Protecting nature oases on agricultural land

Nature is not just lush green spaces full of colorful flowers and rushing rivers, especially in Spain. FGN's territory is full of landscapes that are largely ochre and treeless, and yet it is one of the most biodiverse countries in Europe.

These ecosystems are oases of nature, although they are not easy to identify. They appear dotted across the flat landscape of the steppe and in their surroundings, there are species of flora and fauna considered as priority habitats at European level by the Habitat Directive. This is the case for numerous species of the genus Limonietalia and Lygeum spartum, both species of flora that withstand the harshest environmental conditions, providing shelter to highly valuable fauna.

FGN protects these areas, as their degradation has advanced rapidly in recent years, with special consideration for their biodiversity and, in particular, steppe birds. The lack of understanding of their importance has led to changes in their natural conditions. In fact, it was at the beginning of the last century when more than 1,000 wetlands, both inland and coastal, were drained, for two main reasons - health (to avoid malaria, transmitted by mosquitoes) and to gain land for agriculture. Since then, it is estimated that Spain has lost 60 per cent of its lakes. Today, experts estimate that 70 per cent of Spain's wetlands are in a poor state of conservation due to inadequate management.

Throughout its almost 30 years of existence, FGN has worked in almost thirty of these wetlands under a common and social approach, restoring their vegetation and promoting sustainable use, based on conservation strategies through public and private funding.

But recovery is on the way, and FGN has led projects that have enabled the acquisition of land in wetlands in La Mancha and the promotion of better agricultural practices. In the last year and thanks to the support of Aramco Europe, it has added 21.5 hectares. Of this area, 11.1 hectares are agricultural land with very low productivity. These numbers add up to work that has involved the restoration of approximately 400 hectares and the involvement of almost 500 farmers in this region.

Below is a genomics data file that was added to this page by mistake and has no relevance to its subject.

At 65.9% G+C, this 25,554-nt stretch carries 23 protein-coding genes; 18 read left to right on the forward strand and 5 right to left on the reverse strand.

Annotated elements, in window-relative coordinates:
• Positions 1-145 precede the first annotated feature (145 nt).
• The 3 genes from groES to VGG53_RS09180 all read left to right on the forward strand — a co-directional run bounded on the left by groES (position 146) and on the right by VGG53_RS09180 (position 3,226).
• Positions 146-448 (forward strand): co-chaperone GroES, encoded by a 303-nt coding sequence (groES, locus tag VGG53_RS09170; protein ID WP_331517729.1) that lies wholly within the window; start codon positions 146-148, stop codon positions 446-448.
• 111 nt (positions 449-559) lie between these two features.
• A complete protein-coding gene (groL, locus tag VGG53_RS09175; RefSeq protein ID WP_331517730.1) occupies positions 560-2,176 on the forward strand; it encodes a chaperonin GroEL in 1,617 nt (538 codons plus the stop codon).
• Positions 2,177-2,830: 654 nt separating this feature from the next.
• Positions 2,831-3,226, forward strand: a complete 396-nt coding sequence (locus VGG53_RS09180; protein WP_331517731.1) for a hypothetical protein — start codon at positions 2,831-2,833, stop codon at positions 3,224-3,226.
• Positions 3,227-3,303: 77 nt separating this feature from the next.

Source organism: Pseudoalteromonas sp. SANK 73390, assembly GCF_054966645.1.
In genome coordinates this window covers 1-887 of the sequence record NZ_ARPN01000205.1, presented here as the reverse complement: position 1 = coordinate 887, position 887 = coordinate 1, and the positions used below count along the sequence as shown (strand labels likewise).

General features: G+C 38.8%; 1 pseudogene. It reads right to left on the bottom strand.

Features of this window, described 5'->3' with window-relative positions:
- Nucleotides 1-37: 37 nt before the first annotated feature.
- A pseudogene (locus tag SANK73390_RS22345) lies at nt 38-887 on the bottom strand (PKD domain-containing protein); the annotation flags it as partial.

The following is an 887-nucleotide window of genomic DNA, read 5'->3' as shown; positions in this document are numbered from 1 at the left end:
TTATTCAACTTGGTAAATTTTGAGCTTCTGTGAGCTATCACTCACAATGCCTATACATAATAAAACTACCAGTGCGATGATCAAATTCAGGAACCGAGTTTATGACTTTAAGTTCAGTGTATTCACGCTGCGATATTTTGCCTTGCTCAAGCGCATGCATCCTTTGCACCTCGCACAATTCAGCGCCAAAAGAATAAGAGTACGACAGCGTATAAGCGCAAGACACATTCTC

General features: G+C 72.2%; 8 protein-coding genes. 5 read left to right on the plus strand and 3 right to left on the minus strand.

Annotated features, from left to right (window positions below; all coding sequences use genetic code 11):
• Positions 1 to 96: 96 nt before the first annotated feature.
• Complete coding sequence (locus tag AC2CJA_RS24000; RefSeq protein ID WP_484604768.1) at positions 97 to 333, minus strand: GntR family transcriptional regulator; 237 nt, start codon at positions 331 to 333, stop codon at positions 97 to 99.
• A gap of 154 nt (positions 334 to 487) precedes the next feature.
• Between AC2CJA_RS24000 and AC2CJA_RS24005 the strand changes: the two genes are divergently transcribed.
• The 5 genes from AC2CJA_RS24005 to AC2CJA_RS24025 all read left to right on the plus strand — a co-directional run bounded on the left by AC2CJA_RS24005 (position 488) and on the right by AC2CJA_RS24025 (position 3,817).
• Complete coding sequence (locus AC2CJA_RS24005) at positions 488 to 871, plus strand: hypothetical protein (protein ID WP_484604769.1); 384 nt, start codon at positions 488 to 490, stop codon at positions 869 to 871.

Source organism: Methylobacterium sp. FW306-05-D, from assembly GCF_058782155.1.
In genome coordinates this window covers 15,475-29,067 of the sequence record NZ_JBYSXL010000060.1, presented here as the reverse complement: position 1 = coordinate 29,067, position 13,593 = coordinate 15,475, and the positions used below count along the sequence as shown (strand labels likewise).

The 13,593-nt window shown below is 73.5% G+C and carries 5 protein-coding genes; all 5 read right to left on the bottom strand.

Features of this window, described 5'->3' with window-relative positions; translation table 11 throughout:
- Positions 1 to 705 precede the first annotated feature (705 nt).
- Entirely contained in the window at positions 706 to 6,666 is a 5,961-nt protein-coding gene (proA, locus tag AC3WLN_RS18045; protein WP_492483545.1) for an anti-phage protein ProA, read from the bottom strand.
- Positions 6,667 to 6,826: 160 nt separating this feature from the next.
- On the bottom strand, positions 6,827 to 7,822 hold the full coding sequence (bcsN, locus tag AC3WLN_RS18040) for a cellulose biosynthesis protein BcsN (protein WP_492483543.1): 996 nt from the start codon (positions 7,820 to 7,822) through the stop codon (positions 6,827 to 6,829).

Key tool: land stewardship

In many cases, land stewardship is essential to protect these oases. Stewardship is used in different ways to optimise resources and conserve the biodiversity of the environment. On some occasions, there are agricultural plots that have been established on the margins of wetlands and even in the lagoon basin itself - these plots have low productivity and little commercial interest but a high natural value. It is then that the conservation strategy involves the purchase of this land, as is the case with Laguna Larga de Villacañas. Conservation allows for change in its use, initiating passive ecological restoration processes that consist of carrying out small improvements - the degraded ecosystem then recovers its structure and functionality on its own.

The ecological restoration process carried out in the plots has consisted of a mixture of active and passive restoration strategies. On the one hand, it has been active through shrub species, mainly aromatic that are resistant to saline soils, which have been planted around the perimeter of all the plots, thus creating a refuge for fauna, especially insects. Insects benefit the neighbouring agricultural plots, as they are predators of floral pests and also serve as food for steppe birds. On the other hand, the action is also passive because the wild vegetation has grown on its own, generating a natural process of recovery typical for salt marsh flora, which also creates a habitat protected under the European Directive.